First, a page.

Brad Wornes (front) owner of Madsen Meats in Casino, and Josh Fuller.
Brad Wornes (front) owner of Madsen Meats in Casino, and Josh Fuller. Jerad Williams

From backyard to dinner plate

FROM the paddock to the plate is the latest trend in food fashion.

More and more people across the Northern Rivers are growing beef for their own dinner table.

“It's mostly hobby farmers,” Casino butcher Brad Wornes said.

“We are seeing more and more of it.”

Mr Wornes said private kills now accounted for about 50 per cent of business at his Casino butcher shop, Madsen Meats and Smallgoods.

He said the trend showed that people were increasingly interested in knowing more about where their food came from.

“There are so many twists and turns at the supermarket,” he said.

“If you grow your own cattle you know what it has been fed and what has been done to it,” he said.

Mr Wornes said many of his customers only ran one- or two-hectare properties and raised their beef from poddy calves.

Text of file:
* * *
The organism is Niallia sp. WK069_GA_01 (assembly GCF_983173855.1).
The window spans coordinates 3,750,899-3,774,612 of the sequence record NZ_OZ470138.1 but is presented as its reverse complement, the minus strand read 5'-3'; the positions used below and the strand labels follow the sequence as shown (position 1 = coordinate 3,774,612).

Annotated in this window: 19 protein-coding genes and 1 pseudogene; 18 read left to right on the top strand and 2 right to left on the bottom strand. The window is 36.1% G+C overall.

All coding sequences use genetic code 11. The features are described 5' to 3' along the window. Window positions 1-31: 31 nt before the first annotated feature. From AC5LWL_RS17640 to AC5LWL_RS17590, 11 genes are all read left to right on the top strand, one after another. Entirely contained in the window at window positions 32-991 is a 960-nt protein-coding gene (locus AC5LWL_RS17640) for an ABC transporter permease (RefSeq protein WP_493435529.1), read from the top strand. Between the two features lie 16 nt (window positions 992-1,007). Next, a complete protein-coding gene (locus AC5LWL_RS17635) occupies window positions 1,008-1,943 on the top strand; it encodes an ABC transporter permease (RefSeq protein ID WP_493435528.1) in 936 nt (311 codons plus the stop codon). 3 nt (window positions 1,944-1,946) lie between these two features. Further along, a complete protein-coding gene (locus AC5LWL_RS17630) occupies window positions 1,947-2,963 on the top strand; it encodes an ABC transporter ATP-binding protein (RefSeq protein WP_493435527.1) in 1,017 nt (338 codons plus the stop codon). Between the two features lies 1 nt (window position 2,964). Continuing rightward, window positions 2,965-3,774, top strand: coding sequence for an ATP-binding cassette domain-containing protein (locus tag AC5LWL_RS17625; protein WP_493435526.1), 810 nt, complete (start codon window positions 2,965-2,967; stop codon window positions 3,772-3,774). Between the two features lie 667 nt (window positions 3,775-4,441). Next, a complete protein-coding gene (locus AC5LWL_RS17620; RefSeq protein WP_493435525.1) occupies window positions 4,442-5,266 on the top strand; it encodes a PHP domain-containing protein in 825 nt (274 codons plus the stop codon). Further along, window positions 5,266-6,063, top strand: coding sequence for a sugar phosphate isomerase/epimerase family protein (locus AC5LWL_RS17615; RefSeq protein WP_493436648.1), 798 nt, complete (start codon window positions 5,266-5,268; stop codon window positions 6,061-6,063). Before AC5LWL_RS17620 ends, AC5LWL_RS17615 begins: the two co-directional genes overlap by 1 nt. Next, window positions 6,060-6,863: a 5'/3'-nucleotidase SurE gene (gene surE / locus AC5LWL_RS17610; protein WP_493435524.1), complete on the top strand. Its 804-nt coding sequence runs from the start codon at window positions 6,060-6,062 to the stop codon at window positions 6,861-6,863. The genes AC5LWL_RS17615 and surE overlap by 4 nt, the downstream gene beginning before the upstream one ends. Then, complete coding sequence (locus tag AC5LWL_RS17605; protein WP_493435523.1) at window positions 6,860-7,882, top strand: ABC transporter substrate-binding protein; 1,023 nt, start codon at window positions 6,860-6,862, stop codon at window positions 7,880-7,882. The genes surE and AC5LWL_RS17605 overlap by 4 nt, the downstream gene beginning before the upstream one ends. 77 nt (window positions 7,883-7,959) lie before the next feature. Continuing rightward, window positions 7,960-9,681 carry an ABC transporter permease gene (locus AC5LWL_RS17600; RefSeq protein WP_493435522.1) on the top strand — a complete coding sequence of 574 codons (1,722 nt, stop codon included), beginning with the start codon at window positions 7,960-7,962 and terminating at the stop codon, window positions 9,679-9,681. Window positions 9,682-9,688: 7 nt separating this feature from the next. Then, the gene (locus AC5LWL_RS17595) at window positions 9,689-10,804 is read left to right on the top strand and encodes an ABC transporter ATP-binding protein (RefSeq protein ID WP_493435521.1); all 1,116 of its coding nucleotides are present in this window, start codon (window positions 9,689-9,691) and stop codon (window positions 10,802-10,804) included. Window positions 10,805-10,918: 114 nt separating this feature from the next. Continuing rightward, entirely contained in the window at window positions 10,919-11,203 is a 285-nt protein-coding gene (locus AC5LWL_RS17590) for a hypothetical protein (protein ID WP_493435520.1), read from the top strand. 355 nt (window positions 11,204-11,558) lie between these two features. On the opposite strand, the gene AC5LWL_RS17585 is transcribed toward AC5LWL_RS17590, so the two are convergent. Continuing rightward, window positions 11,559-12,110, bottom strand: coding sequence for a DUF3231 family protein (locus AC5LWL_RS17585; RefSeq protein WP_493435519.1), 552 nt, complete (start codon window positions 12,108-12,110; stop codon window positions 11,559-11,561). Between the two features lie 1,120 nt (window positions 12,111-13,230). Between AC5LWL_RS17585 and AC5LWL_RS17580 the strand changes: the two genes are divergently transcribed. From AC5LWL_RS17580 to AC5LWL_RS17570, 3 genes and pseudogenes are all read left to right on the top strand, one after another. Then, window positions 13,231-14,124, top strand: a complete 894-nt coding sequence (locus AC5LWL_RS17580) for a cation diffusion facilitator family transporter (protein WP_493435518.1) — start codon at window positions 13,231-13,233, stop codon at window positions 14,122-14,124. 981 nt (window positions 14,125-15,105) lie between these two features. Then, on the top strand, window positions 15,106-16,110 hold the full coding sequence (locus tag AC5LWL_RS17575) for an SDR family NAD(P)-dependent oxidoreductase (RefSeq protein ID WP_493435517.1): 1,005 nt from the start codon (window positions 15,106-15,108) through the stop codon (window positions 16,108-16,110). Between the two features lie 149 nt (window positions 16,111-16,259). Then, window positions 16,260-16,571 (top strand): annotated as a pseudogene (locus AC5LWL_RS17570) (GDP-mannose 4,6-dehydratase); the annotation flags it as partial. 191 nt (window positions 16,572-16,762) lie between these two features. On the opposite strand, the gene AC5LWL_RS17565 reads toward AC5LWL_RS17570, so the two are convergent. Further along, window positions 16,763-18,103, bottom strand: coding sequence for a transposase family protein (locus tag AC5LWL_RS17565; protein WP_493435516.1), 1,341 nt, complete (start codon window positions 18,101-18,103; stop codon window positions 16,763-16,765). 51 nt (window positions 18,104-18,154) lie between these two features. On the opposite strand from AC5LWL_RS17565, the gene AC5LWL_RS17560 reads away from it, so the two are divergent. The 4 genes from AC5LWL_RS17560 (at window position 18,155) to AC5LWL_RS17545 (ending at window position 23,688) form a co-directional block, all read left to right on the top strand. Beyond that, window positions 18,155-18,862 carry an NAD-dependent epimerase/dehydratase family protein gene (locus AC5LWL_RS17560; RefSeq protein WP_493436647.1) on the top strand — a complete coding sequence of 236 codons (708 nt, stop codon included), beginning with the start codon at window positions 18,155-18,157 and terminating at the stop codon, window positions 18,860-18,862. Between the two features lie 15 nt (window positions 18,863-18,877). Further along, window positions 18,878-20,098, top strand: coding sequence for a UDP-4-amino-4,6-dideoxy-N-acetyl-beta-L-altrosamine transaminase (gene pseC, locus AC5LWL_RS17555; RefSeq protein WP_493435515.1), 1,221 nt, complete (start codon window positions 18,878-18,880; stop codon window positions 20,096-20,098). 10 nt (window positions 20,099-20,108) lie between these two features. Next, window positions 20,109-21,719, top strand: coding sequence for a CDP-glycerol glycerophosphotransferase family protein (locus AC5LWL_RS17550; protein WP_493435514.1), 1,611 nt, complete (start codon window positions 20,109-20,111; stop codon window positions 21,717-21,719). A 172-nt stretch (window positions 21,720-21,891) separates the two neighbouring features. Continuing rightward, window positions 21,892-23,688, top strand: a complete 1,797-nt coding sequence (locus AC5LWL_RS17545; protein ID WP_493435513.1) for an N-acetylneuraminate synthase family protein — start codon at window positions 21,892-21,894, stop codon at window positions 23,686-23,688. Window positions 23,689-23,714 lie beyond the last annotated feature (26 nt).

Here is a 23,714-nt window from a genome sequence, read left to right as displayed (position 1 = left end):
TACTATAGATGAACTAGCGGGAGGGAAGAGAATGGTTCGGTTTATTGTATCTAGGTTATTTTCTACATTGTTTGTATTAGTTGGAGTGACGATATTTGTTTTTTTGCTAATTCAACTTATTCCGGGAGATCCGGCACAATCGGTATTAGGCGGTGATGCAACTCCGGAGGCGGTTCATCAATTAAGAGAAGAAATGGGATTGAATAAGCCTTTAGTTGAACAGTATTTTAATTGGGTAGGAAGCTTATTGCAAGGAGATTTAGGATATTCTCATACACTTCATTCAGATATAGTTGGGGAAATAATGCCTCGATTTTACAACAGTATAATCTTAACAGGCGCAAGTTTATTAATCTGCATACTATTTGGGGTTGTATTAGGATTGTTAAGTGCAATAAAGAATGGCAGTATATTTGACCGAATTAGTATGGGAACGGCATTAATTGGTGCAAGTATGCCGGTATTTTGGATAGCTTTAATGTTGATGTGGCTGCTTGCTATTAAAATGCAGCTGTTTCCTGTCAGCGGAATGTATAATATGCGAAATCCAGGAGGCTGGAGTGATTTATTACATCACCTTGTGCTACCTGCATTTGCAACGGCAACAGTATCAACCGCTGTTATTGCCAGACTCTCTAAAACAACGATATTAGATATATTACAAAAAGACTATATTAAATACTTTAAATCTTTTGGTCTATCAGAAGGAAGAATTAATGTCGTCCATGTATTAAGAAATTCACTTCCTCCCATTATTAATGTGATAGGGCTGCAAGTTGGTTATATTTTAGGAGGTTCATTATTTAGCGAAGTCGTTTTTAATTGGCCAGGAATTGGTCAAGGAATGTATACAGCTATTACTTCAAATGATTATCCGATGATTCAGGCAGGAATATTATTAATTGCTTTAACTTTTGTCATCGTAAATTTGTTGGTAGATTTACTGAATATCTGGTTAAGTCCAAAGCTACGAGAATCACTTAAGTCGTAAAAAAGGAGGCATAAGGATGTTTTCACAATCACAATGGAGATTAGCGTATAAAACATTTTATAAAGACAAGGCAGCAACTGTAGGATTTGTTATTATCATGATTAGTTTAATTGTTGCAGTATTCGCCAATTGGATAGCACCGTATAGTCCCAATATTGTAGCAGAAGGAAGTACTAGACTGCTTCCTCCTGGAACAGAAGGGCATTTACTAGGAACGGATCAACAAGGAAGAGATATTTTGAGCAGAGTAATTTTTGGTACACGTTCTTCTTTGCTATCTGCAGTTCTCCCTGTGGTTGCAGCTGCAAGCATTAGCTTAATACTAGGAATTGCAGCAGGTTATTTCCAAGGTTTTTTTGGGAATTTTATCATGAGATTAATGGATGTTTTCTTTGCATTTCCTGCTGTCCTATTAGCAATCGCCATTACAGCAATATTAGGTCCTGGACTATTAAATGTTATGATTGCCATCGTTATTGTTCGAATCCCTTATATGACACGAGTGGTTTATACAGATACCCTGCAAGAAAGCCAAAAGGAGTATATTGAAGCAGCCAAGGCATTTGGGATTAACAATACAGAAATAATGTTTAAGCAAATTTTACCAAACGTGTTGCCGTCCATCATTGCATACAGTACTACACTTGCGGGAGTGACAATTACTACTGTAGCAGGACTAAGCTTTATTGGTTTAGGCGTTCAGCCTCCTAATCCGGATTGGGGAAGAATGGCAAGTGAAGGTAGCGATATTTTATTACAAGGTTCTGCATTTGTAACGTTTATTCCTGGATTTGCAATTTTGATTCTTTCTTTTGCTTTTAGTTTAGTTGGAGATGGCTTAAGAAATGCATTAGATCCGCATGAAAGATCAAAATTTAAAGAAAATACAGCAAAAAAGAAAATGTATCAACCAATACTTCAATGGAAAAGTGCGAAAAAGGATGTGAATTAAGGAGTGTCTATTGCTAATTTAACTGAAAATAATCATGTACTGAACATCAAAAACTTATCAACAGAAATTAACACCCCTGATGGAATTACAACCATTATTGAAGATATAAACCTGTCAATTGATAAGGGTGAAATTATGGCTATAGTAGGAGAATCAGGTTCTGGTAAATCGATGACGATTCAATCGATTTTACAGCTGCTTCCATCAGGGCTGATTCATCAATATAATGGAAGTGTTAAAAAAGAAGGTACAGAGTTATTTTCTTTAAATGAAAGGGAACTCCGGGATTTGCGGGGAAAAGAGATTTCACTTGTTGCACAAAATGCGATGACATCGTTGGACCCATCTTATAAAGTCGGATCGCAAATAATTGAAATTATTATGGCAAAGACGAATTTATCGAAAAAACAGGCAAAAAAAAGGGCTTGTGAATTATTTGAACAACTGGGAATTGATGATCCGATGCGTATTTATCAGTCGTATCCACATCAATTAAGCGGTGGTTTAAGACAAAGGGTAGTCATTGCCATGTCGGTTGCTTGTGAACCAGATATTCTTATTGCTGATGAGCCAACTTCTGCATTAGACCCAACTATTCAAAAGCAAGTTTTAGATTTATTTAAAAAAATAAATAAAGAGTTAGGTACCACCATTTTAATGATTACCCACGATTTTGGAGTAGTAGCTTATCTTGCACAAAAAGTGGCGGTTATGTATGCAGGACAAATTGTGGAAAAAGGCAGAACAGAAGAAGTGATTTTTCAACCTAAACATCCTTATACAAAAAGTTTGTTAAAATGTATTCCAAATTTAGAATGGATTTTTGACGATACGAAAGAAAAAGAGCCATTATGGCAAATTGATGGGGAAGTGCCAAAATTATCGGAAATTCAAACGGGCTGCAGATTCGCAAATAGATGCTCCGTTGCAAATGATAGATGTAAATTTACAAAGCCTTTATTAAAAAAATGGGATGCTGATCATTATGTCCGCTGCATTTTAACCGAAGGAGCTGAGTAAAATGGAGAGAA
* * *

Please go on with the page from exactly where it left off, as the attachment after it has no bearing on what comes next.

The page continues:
When the beast is ready for slaughter it is delivered by the farmer to the Northern Co-operative Meat Company's abattoir at Casino, where it is assigned the butcher's kill number, allowing the beast to be tracked through processing.

When it has been slaughtered it is picked up and taken to the butchery.

The customer is able to specify the final presentation of the beast, such as hanging times and cuts.

“We tailor the cuts to suit the number of people in thefamily,” Mr Wornes said.

The beast is usually hung for 10 days, but can be hung longer to increase flavour at the customer's request.

For Les Shephard, eating your own beef is nothing new – his family has been doing it for years.

Mr Shephard currently has a 182kg Murray grey on the hook at Madsens, it is for his neighbour's table.

He has more than 200 cattle on the 200-hectare Fairy Hill property his family has been farming near Casino since the end of World War II, and has spent years perfecting his farming methods and practices for finishing off his beef so it is of a high quality.

“It has the marbling through it,” Mr Shephard said.

Growing meat for his own table added an extra dimension of appreciation, he said.

Mr Shephard also raises lambs for his own table.

As there is no processing facility in the region, he slaughters the lambs on the property himself.

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